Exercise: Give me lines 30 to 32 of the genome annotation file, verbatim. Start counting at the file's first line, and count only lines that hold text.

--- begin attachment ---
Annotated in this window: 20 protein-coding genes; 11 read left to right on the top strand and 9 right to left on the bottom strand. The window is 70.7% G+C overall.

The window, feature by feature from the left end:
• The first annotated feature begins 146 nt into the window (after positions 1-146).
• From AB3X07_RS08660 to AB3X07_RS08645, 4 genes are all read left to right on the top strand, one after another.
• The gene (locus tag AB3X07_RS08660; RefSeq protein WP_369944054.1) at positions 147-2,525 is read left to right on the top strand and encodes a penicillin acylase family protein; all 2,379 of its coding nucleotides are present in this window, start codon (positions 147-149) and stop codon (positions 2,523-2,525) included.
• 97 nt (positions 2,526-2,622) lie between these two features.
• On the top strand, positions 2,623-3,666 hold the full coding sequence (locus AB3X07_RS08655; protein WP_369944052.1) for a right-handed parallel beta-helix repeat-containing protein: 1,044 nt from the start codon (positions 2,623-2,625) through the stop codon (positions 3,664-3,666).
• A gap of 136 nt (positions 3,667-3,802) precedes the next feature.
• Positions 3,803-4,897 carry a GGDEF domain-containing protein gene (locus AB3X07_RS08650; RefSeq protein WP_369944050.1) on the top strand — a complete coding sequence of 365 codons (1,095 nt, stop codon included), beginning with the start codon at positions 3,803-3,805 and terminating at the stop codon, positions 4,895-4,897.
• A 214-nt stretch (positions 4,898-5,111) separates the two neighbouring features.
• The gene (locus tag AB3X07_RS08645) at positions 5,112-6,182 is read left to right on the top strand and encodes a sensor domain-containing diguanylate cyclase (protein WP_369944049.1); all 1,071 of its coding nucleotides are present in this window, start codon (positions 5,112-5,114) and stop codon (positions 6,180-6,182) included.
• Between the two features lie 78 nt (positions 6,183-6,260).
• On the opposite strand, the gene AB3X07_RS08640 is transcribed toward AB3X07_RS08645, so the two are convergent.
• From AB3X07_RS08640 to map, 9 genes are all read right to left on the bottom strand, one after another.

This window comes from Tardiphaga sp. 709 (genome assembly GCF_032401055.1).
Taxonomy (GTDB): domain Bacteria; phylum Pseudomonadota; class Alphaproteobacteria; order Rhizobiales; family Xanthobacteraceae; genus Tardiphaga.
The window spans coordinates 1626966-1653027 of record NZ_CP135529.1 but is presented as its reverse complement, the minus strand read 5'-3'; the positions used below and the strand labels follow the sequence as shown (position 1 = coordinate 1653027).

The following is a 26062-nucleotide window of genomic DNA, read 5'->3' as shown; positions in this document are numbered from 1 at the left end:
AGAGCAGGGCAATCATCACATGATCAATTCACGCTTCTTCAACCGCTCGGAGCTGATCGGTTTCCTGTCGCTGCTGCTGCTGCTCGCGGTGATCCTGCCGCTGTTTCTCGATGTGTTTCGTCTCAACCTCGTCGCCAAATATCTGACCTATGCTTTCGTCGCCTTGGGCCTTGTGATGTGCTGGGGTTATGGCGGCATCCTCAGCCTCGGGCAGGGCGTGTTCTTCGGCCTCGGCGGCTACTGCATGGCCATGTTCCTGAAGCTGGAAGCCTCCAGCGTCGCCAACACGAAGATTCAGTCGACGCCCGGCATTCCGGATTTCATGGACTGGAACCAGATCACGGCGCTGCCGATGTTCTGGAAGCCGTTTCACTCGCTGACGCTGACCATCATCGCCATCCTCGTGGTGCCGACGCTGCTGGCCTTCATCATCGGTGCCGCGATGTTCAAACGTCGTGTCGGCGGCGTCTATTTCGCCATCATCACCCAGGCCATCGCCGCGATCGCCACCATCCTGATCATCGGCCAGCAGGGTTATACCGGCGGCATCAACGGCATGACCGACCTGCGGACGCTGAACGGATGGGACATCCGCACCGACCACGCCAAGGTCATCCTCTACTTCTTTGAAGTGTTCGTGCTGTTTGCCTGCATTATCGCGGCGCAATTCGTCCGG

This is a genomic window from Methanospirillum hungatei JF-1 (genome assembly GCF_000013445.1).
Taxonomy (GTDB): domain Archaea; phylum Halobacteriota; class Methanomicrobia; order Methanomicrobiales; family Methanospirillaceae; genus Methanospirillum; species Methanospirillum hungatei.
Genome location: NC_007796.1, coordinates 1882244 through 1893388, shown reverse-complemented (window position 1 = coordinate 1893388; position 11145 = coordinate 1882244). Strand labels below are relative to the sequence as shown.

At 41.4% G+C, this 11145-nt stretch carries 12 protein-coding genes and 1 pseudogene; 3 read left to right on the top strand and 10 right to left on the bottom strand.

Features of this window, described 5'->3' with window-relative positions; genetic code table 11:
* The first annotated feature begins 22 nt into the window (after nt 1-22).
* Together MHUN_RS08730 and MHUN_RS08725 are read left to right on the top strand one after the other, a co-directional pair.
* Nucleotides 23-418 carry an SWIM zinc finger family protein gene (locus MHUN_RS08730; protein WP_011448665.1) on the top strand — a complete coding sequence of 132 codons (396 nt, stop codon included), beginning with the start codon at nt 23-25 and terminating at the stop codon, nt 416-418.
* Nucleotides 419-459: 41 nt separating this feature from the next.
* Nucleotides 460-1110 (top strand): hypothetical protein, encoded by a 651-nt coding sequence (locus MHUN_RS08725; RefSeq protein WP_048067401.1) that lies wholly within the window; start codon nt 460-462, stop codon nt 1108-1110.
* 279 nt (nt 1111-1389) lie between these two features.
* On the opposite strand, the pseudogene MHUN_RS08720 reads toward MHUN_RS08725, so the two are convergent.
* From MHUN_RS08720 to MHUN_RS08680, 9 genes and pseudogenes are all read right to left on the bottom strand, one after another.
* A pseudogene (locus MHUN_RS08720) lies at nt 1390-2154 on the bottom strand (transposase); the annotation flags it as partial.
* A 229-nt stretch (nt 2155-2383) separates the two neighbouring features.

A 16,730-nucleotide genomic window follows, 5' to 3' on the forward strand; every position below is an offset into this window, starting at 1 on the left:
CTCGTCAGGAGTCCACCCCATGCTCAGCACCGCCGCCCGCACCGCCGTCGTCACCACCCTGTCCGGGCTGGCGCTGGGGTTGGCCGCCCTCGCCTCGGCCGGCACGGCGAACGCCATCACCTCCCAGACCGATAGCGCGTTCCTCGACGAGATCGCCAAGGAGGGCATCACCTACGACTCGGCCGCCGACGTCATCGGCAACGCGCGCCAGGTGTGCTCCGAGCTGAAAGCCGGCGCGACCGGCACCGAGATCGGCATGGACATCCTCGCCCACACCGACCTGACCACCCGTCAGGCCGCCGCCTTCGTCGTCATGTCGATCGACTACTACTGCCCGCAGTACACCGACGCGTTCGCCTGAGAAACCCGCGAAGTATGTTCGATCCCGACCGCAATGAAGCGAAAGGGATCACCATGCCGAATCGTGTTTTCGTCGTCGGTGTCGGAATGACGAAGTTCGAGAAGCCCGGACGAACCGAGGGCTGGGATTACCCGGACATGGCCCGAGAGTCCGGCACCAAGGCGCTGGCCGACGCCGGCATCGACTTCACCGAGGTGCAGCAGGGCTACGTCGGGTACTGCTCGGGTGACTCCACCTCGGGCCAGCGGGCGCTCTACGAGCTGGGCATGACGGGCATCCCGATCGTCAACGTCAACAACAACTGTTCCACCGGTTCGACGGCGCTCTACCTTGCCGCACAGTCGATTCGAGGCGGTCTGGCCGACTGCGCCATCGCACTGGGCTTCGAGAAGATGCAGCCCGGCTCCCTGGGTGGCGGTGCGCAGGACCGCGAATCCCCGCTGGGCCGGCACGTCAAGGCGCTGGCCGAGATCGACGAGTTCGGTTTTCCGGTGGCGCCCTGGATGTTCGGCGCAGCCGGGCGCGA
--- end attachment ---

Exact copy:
* 279 nt (nt 1111-1389) lie between these two features.
* On the opposite strand, the pseudogene MHUN_RS08720 reads toward MHUN_RS08725, so the two are convergent.
* From MHUN_RS08720 to MHUN_RS08680, 9 genes and pseudogenes are all read right to left on the bottom strand, one after another.